Producer Prices Jump Most Since 2018 in Hint of U.S. Inflation
(Bloomberg) -- Prices paid to U.S. producers rose in February from a year ago by the most since October 2018, adding to evidence of mounting inflation in the production pipeline as the nation starts to emerge from the pandemic.
The producer price index for final demand advanced 2.8% from February 2020 after a 1.7% year-over-year gain in January, Labor Department figures showed Friday. The median estimate in a Bloomberg survey of economists called for a 2.7% increase. The PPI rose 0.5% from the prior month.
Excluding volatile food and energy components, the so-called core PPI increased 2.5% from a year earlier.
Producers continue to find success passing along higher raw materials and transportation costs to their customers, adding fuel to the debate about whether inflationary pressures at the consumer level will become more durable.
Investors and economists are split on the inflation outlook, with some projecting price pressures will keep building amid stronger demand and government stimulus, while others forecast the build in inflation will be short-lived.
Rising producer prices have the potential of feeding through to the household costs of living. While a report Wednesday showed that the core consumer price index -- a key measure of prices paid by U.S. consumers -- rose less than expected in February, stimulus spending, income growth and a steady pace of Covid-19 vaccinations suggest inflation will mount.
The overall advance in producer prices was driven by an 1.4% month-over-month increase in the cost of goods, the Labor Department said. Energy and food prices both accelerated from a month earlier.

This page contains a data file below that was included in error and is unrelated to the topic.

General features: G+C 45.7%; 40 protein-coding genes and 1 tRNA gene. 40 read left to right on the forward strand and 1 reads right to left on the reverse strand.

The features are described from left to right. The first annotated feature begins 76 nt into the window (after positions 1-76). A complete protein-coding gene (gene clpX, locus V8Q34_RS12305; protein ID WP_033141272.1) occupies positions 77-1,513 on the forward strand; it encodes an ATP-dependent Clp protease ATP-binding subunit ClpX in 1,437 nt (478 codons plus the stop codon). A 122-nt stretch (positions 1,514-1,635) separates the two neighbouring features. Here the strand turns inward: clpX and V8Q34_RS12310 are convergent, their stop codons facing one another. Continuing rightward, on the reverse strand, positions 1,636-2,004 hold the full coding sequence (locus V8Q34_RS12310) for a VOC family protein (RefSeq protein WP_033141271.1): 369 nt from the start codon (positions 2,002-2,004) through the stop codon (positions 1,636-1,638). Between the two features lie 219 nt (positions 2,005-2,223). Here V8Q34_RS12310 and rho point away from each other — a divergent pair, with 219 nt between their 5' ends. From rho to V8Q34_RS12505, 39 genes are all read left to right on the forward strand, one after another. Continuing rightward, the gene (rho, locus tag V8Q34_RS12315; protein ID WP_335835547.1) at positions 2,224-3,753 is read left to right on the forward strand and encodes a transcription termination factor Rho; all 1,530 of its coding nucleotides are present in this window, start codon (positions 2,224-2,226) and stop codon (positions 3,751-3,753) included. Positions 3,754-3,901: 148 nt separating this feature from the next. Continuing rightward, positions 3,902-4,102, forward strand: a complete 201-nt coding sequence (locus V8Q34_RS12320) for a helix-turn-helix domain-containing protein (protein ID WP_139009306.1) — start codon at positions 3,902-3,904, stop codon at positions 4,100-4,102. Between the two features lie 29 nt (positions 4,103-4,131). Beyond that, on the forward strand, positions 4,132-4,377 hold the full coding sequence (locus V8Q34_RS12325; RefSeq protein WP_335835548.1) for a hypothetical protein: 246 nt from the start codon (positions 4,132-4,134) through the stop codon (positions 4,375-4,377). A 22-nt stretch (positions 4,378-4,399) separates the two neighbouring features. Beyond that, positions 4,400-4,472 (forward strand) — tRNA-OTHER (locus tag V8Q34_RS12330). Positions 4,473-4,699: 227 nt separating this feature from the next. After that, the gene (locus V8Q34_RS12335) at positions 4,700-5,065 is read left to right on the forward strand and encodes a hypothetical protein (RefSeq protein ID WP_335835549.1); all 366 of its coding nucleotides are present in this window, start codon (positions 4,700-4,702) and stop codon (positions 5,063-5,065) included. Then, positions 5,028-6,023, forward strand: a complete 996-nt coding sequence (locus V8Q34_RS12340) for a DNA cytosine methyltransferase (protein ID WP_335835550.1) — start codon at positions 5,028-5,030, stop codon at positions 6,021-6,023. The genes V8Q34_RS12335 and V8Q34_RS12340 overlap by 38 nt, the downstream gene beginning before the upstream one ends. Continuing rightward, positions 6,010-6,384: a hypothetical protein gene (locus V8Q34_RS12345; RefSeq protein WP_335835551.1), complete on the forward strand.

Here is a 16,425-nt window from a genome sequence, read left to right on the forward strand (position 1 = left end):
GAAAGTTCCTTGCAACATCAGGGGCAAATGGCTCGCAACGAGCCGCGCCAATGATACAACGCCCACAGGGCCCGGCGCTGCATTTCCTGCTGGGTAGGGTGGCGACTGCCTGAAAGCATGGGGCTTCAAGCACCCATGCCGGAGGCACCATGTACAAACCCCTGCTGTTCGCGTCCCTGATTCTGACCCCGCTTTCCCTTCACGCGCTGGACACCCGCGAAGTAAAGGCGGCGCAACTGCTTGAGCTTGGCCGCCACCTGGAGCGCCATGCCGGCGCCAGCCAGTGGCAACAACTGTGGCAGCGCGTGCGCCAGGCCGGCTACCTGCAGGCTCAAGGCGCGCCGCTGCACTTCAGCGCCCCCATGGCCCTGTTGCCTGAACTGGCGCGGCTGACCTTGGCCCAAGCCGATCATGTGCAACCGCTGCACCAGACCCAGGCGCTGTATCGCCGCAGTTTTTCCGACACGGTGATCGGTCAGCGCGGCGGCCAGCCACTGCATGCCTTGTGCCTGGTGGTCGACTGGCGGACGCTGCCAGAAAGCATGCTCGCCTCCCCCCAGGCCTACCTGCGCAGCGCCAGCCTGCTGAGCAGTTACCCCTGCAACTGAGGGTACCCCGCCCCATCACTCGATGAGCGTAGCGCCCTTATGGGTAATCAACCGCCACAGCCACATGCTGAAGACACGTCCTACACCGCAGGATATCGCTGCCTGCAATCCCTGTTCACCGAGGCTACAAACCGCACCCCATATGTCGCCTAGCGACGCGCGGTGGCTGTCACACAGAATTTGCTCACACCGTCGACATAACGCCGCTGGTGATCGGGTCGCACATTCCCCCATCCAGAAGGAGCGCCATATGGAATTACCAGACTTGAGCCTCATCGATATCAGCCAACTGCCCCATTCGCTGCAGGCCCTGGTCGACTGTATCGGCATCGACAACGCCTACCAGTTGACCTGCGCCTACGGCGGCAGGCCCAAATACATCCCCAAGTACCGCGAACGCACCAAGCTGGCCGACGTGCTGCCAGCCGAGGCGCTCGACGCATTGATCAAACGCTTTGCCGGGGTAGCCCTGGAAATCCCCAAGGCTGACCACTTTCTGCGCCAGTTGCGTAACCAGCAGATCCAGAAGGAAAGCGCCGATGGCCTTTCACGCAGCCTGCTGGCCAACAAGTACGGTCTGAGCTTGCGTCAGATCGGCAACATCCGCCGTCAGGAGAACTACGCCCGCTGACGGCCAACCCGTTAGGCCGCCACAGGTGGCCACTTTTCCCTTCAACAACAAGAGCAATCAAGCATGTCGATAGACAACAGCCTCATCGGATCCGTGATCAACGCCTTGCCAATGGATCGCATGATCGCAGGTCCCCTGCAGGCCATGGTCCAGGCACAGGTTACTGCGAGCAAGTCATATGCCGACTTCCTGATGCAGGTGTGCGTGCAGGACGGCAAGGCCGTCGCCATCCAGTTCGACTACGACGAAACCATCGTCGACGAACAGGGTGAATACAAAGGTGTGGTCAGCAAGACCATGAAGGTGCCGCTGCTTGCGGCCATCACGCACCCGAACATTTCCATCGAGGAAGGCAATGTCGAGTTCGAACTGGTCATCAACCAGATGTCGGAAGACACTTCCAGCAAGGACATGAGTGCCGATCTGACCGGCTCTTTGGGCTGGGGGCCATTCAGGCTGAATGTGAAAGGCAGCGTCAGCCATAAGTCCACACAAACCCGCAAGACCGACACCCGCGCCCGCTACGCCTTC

Final demand services costs edged up just 0.1% from January, led by higher transportation and warehousing prices that included a jump in airfares.
Prices paid for materials and components used in manufacturing climbed 2.6% in February after a 2% gain a month earlier. Those same goods used in construction increased 1.4% last month.
The costs of processed goods for intermediate demand rose 2.7% in February from a month earlier, a broad advance that was the largest since July 2008.
On recent earnings calls, a number of U.S. companies said they’ve been able to pass along rising raw materials and transportation costs as a result of pandemic-battered supply chains to their customers.
- Producer prices excluding food, energy, and trade services -- a measure preferred by economists because it strips out the most volatile components -- rose 2.2% in February from a year earlier, the biggest gain since May 2019
- Gasoline prices jumped 13.1% in February, accounting for about 40% of the month-over-month gain in the PPI, Labor said
- The cost of services was restrained by weaker margins in apparel retailing
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